Artificial societies and information theory: modelling of sub system formation based on Luhmann's autopoietic theory

Di Prodi, Paolo (2012) Artificial societies and information theory: modelling of sub system formation based on Luhmann's autopoietic theory. PhD thesis, University of Glasgow.

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Abstract

This thesis develops a theoretical framework for the generation of artificial societies. In particular
it shows how sub-systems emerge when the agents are able to learn and have the ability
to communicate.
This novel theoretical framework integrates the autopoietic hypothesis of human societies, formulated
originally by the German sociologist Luhmann, with concepts of Shannon's information
theory applied to adaptive learning agents.
Simulations were executed using Multi-Agent-Based Modelling (ABM), a relatively new computational
modelling paradigm involving the modelling of phenomena as dynamical systems of
interacting agents. The thesis in particular, investigates the functions and properties necessary
to reproduce the paradigm of society by using the mentioned ABM approach.
Luhmann has proposed that in society subsystems are formed to reduce uncertainty. Subsystems
can then be composed by agents with a reduced behavioural complexity. For example in
society there are people who produce goods and other who distribute them.
Both the behaviour and communication is learned by the agent and not imposed. The simulated
task is to collect food, keep it and eat it until sated. Every agent communicates its energy state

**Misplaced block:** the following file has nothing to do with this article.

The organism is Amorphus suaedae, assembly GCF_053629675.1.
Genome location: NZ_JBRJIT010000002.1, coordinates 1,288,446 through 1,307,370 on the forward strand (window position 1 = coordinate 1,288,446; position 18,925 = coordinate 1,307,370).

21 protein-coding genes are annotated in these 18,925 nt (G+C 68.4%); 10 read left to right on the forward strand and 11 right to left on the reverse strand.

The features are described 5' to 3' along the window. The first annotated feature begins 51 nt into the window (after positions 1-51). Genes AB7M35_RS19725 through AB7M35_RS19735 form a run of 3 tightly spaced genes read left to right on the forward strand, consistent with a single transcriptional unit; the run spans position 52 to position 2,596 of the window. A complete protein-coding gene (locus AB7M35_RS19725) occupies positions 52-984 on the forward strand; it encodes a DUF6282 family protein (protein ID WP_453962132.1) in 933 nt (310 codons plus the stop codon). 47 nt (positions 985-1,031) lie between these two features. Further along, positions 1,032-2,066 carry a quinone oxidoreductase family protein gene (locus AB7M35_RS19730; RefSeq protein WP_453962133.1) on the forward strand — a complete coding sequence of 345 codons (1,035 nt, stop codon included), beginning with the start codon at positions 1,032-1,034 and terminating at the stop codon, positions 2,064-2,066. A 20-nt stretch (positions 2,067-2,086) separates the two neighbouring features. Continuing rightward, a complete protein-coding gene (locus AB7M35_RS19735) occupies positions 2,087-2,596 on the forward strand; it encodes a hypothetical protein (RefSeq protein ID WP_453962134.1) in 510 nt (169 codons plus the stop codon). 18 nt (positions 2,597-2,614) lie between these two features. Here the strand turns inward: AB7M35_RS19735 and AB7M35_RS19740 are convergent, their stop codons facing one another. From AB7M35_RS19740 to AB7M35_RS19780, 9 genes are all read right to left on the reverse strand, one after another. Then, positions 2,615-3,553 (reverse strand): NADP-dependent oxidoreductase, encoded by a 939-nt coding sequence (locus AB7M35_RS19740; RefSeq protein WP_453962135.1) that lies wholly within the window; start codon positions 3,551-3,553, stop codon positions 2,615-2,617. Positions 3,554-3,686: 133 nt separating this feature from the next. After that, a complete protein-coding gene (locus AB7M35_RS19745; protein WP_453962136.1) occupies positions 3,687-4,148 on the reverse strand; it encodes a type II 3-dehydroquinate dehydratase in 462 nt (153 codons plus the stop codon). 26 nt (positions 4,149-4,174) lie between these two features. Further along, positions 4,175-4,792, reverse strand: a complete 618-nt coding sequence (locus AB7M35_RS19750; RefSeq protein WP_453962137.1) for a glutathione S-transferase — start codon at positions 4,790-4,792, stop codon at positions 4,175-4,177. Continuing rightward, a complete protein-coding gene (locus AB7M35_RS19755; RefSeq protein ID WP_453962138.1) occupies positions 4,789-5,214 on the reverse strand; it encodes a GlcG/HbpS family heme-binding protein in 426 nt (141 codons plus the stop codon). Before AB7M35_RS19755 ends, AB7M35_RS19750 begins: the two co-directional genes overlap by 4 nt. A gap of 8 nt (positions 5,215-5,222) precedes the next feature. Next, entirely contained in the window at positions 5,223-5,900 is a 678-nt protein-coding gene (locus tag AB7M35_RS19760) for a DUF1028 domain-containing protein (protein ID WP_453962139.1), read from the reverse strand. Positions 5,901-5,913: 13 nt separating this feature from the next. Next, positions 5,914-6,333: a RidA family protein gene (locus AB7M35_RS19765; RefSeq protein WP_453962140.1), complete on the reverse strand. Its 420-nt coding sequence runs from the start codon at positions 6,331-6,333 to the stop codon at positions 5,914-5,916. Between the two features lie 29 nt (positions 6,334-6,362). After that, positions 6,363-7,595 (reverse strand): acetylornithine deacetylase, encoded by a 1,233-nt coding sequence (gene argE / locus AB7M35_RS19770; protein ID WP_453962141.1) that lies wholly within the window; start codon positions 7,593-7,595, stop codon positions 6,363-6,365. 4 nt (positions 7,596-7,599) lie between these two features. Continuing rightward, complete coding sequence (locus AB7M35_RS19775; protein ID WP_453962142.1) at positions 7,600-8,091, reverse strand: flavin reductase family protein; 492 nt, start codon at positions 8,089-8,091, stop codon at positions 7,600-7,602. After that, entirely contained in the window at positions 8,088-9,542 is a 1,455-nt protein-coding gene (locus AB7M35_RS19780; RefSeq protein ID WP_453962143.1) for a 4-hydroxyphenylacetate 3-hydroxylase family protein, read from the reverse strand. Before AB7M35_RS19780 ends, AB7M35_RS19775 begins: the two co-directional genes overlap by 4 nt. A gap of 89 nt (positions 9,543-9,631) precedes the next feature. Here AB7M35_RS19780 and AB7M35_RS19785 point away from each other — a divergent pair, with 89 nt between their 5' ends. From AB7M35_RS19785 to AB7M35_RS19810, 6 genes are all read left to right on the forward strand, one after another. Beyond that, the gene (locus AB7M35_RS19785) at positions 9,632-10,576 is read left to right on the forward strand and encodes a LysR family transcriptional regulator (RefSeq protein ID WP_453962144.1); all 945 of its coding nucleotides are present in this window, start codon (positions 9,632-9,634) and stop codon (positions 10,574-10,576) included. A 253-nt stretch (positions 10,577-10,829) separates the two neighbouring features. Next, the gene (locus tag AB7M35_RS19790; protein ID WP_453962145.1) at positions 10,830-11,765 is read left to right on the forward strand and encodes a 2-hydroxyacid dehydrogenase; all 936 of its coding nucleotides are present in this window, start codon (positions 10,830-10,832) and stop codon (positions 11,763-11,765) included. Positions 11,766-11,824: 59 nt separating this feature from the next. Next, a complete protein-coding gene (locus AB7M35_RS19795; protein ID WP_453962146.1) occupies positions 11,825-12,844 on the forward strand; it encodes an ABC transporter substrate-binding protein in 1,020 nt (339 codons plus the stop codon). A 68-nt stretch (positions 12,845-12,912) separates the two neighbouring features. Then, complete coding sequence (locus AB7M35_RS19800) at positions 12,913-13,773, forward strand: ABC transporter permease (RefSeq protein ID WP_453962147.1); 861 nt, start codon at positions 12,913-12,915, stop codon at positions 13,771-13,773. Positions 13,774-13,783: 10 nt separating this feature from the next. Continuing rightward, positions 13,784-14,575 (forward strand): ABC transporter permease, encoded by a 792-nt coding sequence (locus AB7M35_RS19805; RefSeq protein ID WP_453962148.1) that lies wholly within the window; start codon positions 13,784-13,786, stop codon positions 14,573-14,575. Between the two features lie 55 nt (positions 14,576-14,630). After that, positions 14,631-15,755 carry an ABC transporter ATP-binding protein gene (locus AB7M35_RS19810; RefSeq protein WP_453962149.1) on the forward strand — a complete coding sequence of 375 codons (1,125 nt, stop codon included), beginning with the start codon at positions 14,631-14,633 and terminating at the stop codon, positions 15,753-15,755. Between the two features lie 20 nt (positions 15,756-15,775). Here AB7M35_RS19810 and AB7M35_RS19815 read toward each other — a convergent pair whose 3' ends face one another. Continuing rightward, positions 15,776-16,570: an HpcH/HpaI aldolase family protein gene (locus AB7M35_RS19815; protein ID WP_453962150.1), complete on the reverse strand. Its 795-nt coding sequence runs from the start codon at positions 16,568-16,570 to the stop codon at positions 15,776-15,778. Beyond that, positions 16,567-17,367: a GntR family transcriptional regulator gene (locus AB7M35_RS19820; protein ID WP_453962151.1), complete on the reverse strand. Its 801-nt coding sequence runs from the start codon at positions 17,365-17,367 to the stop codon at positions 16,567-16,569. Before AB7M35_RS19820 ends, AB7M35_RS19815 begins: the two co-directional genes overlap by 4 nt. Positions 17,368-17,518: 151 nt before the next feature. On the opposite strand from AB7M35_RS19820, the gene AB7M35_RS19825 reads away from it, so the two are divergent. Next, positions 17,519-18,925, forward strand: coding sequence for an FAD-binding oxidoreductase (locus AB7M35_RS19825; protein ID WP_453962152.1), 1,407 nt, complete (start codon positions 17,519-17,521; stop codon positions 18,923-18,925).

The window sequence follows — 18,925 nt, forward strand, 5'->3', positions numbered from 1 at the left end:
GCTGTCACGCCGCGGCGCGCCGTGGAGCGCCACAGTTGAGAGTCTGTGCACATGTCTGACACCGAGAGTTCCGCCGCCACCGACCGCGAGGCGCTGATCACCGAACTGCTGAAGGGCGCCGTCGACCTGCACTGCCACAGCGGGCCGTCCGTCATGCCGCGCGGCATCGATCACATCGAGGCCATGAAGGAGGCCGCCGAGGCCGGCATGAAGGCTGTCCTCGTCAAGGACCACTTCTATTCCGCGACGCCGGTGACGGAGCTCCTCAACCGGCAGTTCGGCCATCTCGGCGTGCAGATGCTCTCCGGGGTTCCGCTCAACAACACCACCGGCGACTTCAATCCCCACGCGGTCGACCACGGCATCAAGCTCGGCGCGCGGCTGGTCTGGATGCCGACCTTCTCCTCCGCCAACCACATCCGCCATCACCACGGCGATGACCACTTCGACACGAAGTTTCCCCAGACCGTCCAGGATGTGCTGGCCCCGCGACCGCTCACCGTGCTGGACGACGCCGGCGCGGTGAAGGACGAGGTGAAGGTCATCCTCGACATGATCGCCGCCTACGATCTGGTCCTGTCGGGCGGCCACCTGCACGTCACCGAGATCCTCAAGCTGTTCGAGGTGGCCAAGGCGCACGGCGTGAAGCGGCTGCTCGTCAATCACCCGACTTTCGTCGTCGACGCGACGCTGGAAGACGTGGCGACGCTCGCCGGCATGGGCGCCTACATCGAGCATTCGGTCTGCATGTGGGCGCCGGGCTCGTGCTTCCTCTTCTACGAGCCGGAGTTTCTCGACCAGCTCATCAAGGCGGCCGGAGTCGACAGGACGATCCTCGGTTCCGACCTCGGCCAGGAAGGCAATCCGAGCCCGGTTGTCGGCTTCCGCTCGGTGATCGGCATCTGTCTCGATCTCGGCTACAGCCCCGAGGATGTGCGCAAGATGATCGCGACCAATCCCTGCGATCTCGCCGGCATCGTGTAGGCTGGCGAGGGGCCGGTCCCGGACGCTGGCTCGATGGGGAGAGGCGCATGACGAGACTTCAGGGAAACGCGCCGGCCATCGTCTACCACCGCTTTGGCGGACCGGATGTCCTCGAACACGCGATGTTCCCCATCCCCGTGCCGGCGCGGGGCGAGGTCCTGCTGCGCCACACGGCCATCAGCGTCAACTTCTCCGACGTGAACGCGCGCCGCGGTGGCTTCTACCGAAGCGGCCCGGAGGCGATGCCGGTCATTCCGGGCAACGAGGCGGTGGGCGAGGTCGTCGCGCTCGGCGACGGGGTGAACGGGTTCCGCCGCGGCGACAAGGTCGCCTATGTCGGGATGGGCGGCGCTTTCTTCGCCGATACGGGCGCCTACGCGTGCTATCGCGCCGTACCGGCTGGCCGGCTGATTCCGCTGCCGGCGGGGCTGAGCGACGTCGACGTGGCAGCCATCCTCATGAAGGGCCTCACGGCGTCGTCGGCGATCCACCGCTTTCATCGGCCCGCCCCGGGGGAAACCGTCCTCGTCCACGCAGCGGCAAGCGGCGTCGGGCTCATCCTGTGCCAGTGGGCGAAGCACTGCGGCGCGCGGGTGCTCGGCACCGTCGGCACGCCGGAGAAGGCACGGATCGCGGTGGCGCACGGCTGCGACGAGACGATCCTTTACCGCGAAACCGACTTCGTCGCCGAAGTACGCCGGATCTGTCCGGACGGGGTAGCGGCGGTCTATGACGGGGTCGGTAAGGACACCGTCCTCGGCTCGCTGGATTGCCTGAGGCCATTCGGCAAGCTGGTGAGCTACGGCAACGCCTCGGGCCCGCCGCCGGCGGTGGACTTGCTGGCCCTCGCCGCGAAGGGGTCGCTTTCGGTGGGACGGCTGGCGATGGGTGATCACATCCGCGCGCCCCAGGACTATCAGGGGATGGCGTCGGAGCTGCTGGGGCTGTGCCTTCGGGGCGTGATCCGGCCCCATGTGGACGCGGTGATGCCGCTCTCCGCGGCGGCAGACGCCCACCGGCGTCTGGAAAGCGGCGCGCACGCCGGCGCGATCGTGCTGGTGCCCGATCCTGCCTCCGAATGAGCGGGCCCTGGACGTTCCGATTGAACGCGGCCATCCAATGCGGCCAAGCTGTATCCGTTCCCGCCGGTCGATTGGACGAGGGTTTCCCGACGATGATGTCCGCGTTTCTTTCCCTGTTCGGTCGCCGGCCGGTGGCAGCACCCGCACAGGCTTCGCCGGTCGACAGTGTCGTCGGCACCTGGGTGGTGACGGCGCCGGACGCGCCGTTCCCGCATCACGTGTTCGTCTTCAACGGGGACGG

to the neighbouring agents. This results in two subsystems whereas agents in the first collect
food and in the latter steal food from others. The ratio between the number of agents that
belongs to the first system and to the second system, depends on the number of food resources.
Simulations are in accordance with Luhmann, who suggested that adaptive agents self-organise
by reducing the amount of sensory information or, equivalently, reducing the complexity of the
perceived environment from the agent's perspective. Shannon's information theorem is used
to assess the performance of the simulated learning agents. A practical measure, based on the
concept of Shannon's information
ow, is developed and applied to adaptive controllers which
use Hebbian learning, input correlation learning (ICO/ISO) and temporal difference learning.
The behavioural complexity is measured with a novel information measure, called Predictive
Performance, which is able to measure at a subjective level how good an agent is performing
a task. This is then used to quantify the social division of tasks in a social group of honest,
cooperative food foraging, communicating agents.

Item Type: Thesis (PhD)
Qualification Level: Doctoral
Keywords: Multi agent systems, social systems, self organizing systems, autonomous social systems, information theory for adaptive agents, adaptive learning
Subjects: Q Science > QA Mathematics > QA75 Electronic computers. Computer science
H Social Sciences > HM Sociology
Q Science > QA Mathematics > QA76 Computer software
Q Science > Q Science (General)
Colleges/Schools: College of Science and Engineering > School of Engineering
Supervisor's Name: Porr, Dr. Bernd
Date of Award: 2012
Depositing User: Mr Paolo Di Prodi
Unique ID: glathesis:2012-2869
Copyright: Copyright of this thesis is held by the author.
Date Deposited: 28 Feb 2012
Last Modified: 10 Dec 2012 14:01
URI: http://theses.gla.ac.uk/id/eprint/2869

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